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J/ApJ/789/117          Solar spectral irradiance              (Marchenko+, 2014)

Solar spectral irradiance changes during cycle 24. Marchenko S.V., Deland M.T. <Astrophys. J., 789, 117 (2014)> =2014ApJ...789..117M (SIMBAD/NED BibCode)
ADC_Keywords: Sun ; Spectra, ultraviolet Keywords: Sun: activity - Sun: atmosphere - Sun: rotation - Sun: UV radiation Abstract: We use solar spectra obtained by the Ozone Monitoring Instrument (OMI) on board the Aura satellite to detect and follow long-term (years) and short-term (weeks) changes in the solar spectral irradiance (SSI) in the 265-500 nm spectral range. During solar Cycle 24, in the relatively line-free regions the SSI changed by ∼0.6%±0.2% around 265 nm. These changes gradually diminish to 0.15%±0.20% at 500 nm. All strong spectral lines and blends, with the notable exception of the upper Balmer lines, vary in unison with the solar "continuum." Besides the lines with strong chromospheric components, the most involved species include Fe I blends and all prominent CH, NH, and CN spectral bands. Following the general trend seen in the solar "continuum," the variability of spectral lines also decreases toward longer wavelengths. The long-term solar cycle SSI changes are closely, to within the quoted 0.1%-0.2% uncertainties, matched by the appropriately adjusted short-term SSI variations derived from the 27 day rotational modulation cycles. This further strengthens and broadens the prevailing notion about the general scalability of the UV SSI variability to the emissivity changes in the Mg II 280 nm doublet on timescales from weeks to years. We also detect subtle deviations from this general rule: the prominent spectral lines and blends at λ ≳ 350 nm show slightly more pronounced 27 day SSI changes when compared to the long-term (years) trends. We merge the solar data from Cycle 21 with the current Cycle 24 OMI and GOME-2 observations and provide normalized SSI variations for the 170-795 nm spectral region. Description: Combining the contemporaneous Ozone Monitoring Instrument (OMI) and GOME-2 observations with the records from previous solar cycles, we construct the normalized (to the Mg II doublet at 280 nm) solar variability spectrum in the 170-795 nm spectral range, which could be used in combination with a reference spectrum (e.g., Thuillier et al. 2004, Solar Variability and its Effects on Climate (Geophysical Monograph 141), ed. J. M. Pup et al. (Washington, DC: AGU Geophysical Monograph Series), 171) to reproduce a dynamical solar spectrum at any epoch.The remote-sensing OMI (part of the Aura instrumental suite; Levelt et al., 2006ITGRS..44.1093L) has collected information about trace gases in the Earth's atmosphere since 2004 July. OMI comprises three different spectral channels, UV1 (264-311 nm spectral domain, resolution δλ = 0.63 nm), UV2 (307-383 nm, δλ = 0.42 nm), and VIS (349-504 nm, δλ = 0.63 nm), each acquiring data through partially shared optical pathways (Dobber et al., 2006ITGRS..44.1209D). The UV1 and UV2 light falls on the same CCD detector while VIS spectra are recorded by a different CCD. File Summary:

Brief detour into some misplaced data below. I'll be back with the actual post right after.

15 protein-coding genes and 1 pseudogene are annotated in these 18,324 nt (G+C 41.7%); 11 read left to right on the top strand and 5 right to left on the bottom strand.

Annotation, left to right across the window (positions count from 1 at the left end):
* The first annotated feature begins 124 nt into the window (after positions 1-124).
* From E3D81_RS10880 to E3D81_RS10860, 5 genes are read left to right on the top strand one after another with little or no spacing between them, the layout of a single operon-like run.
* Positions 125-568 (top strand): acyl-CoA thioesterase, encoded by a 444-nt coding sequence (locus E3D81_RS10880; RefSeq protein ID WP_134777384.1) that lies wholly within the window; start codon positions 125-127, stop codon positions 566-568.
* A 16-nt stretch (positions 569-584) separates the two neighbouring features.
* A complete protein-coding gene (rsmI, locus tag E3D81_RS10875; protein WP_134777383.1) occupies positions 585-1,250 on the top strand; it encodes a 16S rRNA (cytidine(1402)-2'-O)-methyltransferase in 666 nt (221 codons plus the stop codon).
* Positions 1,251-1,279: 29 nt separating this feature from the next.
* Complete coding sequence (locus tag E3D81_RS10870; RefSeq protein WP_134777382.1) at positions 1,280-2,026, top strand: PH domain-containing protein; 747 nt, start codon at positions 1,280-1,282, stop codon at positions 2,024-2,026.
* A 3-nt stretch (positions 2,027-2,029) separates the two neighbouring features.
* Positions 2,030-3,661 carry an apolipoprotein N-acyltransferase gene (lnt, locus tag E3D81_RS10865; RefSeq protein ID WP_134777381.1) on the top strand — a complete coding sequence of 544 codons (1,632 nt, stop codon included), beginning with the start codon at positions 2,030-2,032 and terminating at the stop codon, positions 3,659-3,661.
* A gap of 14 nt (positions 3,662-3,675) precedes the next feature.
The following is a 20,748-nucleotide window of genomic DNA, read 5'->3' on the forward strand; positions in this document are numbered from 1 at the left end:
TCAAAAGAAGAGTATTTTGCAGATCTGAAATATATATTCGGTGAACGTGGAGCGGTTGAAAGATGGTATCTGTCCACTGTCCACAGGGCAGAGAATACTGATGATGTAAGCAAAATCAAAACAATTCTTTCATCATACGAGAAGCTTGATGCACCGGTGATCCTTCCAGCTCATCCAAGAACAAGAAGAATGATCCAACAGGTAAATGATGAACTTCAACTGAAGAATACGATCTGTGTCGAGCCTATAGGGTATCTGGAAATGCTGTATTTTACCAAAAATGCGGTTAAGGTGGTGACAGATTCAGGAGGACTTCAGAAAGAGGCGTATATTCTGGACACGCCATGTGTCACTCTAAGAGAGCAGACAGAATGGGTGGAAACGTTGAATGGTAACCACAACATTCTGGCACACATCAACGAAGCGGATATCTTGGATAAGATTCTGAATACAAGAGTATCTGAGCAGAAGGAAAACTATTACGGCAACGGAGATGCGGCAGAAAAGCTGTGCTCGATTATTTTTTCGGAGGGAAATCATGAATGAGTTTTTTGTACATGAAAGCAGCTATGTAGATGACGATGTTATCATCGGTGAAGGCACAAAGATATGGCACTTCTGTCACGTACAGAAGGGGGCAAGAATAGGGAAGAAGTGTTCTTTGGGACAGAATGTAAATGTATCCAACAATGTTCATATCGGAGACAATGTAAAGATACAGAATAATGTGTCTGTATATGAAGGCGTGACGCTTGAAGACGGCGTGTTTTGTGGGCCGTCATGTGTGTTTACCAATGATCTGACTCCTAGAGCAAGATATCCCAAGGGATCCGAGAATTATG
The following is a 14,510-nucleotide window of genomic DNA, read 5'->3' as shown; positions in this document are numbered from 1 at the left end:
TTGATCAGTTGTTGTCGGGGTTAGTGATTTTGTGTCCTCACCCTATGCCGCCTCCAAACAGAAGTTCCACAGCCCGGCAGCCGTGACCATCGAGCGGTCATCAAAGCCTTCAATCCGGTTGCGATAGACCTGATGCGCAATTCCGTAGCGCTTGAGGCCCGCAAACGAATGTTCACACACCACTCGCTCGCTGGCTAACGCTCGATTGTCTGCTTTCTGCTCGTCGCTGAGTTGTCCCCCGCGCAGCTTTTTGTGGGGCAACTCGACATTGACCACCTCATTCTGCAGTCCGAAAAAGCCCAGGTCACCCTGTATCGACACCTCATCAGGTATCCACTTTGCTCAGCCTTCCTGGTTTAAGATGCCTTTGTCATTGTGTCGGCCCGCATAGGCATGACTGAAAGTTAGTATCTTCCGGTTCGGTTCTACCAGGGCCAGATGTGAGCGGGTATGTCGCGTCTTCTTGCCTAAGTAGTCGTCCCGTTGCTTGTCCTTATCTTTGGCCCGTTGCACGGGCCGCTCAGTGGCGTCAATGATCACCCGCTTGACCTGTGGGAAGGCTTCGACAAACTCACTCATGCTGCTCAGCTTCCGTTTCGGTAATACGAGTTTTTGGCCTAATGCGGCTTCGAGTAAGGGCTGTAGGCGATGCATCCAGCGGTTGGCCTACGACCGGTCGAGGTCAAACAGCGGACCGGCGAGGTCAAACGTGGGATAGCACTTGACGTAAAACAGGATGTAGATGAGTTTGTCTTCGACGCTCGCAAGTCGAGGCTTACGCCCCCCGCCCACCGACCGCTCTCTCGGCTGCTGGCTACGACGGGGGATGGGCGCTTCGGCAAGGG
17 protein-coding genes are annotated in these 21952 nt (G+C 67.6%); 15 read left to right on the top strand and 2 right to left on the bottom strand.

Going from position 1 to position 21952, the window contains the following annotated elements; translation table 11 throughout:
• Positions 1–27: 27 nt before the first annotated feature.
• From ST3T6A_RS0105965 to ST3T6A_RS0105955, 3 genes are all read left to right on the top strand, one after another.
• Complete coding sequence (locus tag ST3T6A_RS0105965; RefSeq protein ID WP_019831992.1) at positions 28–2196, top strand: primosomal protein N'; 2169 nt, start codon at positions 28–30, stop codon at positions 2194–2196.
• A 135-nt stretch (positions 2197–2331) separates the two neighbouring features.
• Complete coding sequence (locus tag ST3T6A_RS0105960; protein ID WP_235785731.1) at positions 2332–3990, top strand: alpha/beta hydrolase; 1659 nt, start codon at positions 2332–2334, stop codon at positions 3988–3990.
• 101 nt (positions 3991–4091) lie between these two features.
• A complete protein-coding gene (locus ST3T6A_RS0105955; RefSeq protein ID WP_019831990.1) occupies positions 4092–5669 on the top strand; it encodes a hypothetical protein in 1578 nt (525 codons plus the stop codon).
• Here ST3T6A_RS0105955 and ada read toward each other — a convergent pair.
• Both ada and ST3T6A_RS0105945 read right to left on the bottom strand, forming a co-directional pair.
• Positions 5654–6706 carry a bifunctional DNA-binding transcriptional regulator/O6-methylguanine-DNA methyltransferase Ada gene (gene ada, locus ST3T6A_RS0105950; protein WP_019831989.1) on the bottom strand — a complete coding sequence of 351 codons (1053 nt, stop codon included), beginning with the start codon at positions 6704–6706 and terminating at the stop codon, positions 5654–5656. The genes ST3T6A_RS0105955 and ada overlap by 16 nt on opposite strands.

FileName Lrecl Records Explanations
ReadMe 80 . This file table3.dat 18 3145 The normalized max-min difference spectra derived from the 27-day rotational modulation
See also: J/A+A/587/A65 : Visible and near-infrared solar spectra (Reiners+, 2016) Byte-by-byte Description of file: table3.dat
Bytes Format Units Label Explanations
1- 5 F5.1 nm Wave Wavelength 7- 12 F6.3 % Diff Normalized max-min spectral difference (1) 14- 18 F5.3 % e_Diff The 1σ error in Diff
Note (1): Derived from the 27-day rotational modulation.
History: From electronic version of the journal
(End) Prepared by [AAS], Tiphaine Pouvreau [CDS] 09-Mar-2017
The document above follows the rules of the Standard Description for Astronomical Catalogues.From this documentation it is possible to generate f77 program to load files into arrays or line by line

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